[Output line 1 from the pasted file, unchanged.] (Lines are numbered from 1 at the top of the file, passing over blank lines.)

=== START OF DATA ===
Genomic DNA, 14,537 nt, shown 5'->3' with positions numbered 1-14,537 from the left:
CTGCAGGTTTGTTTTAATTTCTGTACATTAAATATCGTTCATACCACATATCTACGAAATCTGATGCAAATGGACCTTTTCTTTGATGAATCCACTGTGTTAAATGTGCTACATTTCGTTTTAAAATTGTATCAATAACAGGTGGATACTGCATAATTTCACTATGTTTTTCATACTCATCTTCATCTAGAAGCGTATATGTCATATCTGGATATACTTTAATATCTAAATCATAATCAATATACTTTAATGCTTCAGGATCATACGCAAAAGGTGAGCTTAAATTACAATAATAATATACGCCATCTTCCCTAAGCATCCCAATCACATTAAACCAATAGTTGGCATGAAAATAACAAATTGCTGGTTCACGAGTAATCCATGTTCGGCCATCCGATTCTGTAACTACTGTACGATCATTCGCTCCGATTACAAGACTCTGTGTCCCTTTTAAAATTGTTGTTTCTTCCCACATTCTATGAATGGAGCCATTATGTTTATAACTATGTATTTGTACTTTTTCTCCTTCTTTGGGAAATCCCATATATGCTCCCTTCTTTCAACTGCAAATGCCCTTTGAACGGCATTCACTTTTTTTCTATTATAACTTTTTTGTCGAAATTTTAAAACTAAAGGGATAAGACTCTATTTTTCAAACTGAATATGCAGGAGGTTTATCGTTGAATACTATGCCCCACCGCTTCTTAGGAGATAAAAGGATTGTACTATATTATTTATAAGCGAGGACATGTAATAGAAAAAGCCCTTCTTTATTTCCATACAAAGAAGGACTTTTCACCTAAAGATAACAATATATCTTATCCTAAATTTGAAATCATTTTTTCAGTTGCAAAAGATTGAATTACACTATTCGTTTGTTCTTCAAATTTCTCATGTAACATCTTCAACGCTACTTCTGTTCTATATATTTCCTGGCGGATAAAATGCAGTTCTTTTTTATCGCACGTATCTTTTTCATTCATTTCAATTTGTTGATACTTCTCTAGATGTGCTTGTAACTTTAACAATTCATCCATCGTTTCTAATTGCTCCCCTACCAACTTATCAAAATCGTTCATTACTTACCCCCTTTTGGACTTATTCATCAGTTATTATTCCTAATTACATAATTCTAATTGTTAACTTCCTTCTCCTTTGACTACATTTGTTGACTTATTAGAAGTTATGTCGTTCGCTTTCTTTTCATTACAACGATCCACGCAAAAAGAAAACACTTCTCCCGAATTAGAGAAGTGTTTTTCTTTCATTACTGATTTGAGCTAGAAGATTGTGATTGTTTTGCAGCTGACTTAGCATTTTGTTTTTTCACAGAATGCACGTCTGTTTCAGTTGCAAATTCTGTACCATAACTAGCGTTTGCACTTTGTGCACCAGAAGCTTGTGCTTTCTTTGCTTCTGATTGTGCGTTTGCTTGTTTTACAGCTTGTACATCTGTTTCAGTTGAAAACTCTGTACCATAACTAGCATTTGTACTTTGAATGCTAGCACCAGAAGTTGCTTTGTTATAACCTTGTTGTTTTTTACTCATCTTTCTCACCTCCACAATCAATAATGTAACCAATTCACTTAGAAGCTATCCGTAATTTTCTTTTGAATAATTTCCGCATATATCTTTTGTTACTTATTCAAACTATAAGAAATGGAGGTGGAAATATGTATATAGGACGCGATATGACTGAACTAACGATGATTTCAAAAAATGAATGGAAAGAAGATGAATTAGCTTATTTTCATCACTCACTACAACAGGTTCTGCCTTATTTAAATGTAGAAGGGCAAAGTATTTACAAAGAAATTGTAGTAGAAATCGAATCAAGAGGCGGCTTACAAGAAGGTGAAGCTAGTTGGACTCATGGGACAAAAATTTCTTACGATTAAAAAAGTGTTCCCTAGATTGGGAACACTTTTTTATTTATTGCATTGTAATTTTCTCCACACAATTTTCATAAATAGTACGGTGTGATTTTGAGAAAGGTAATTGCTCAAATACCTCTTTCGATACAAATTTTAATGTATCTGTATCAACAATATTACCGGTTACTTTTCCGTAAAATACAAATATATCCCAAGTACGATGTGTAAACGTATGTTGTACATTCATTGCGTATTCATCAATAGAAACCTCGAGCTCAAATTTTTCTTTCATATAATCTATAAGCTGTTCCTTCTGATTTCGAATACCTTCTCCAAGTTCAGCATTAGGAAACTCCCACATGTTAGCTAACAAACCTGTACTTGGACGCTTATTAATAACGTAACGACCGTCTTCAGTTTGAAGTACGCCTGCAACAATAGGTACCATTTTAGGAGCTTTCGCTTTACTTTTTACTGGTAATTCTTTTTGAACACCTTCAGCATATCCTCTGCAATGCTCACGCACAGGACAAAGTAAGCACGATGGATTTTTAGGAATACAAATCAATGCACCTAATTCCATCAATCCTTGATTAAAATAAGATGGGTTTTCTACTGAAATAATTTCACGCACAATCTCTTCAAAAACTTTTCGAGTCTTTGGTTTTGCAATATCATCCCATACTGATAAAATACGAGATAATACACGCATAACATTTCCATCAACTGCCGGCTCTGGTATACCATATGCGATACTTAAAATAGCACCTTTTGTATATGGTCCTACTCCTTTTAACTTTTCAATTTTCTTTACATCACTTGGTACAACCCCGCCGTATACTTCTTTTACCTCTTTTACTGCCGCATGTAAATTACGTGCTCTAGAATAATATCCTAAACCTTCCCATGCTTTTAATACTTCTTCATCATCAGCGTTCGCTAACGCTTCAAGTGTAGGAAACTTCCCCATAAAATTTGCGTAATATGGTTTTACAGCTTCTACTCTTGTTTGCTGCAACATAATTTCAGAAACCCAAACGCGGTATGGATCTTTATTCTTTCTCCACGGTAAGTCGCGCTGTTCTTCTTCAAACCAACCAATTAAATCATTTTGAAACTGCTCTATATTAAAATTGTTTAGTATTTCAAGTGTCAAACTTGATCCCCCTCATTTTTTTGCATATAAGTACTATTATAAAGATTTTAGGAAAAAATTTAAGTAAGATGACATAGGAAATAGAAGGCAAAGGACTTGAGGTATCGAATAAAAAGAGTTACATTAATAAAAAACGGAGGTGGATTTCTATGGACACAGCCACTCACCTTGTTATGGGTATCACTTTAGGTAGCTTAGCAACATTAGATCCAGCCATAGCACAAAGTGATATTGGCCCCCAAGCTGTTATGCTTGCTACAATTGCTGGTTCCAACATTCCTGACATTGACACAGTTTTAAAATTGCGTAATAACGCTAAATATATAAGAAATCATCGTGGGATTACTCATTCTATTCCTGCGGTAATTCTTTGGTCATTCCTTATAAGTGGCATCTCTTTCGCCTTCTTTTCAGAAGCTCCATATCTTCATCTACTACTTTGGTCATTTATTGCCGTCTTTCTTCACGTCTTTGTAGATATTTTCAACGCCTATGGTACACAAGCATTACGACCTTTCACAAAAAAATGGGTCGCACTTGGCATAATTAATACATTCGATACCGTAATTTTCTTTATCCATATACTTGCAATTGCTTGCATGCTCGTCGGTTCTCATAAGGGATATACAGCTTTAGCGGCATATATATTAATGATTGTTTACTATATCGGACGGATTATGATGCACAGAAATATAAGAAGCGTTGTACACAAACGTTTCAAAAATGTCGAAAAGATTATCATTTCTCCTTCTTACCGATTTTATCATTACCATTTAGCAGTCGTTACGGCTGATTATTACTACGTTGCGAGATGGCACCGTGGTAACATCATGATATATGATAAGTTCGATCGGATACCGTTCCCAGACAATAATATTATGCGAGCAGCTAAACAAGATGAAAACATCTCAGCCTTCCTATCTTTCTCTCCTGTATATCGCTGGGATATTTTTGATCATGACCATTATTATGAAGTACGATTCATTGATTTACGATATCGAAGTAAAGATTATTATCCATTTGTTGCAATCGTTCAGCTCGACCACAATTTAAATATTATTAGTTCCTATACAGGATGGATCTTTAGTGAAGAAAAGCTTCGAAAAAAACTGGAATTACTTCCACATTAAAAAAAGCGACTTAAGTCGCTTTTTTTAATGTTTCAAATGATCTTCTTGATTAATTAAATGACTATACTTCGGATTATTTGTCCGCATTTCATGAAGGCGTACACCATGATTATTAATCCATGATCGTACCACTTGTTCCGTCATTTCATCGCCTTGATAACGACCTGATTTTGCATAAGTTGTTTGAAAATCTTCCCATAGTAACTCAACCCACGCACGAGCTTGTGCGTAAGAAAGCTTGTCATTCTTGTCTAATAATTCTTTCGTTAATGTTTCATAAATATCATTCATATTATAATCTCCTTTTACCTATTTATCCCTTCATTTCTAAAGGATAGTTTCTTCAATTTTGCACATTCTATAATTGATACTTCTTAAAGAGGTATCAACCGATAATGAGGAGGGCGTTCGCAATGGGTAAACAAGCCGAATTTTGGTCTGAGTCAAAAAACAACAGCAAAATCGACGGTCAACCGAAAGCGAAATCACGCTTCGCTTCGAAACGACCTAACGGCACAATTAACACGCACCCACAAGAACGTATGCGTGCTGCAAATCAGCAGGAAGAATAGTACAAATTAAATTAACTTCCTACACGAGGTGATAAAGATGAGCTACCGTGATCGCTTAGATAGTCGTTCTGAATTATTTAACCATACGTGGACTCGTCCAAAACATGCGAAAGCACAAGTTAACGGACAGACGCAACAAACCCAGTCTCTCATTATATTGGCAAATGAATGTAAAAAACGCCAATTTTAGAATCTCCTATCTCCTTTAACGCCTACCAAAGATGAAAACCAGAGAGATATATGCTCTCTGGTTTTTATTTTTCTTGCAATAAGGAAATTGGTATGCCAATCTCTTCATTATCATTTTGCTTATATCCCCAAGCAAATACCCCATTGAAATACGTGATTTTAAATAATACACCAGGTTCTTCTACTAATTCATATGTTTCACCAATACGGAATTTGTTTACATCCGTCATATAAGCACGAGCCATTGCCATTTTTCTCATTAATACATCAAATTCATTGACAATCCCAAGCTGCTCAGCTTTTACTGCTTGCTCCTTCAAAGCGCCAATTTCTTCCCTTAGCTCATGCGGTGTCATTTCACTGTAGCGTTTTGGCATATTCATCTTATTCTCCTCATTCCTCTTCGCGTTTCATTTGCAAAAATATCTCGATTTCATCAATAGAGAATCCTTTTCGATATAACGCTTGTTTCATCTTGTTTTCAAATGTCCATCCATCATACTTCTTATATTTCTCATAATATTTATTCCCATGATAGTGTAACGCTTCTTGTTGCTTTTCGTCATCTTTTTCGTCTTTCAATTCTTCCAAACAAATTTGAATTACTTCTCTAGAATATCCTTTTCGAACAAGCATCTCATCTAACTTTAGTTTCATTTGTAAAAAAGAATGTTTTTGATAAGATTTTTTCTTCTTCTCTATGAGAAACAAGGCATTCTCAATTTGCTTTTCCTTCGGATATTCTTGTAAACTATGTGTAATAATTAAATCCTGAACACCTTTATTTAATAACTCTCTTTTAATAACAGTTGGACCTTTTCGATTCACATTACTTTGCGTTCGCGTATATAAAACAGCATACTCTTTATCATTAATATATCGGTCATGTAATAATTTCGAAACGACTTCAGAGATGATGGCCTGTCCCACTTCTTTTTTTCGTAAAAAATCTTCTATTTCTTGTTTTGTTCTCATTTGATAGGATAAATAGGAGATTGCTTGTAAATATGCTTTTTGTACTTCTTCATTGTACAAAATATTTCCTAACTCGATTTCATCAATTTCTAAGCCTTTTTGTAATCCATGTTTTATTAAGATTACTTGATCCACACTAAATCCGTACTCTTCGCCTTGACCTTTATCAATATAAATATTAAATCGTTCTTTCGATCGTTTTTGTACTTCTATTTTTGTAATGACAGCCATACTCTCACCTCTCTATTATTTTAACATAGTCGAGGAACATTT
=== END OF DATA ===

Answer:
Genomic DNA, 14,537 nt, shown 5'->3' with positions numbered 1-14,537 from the left: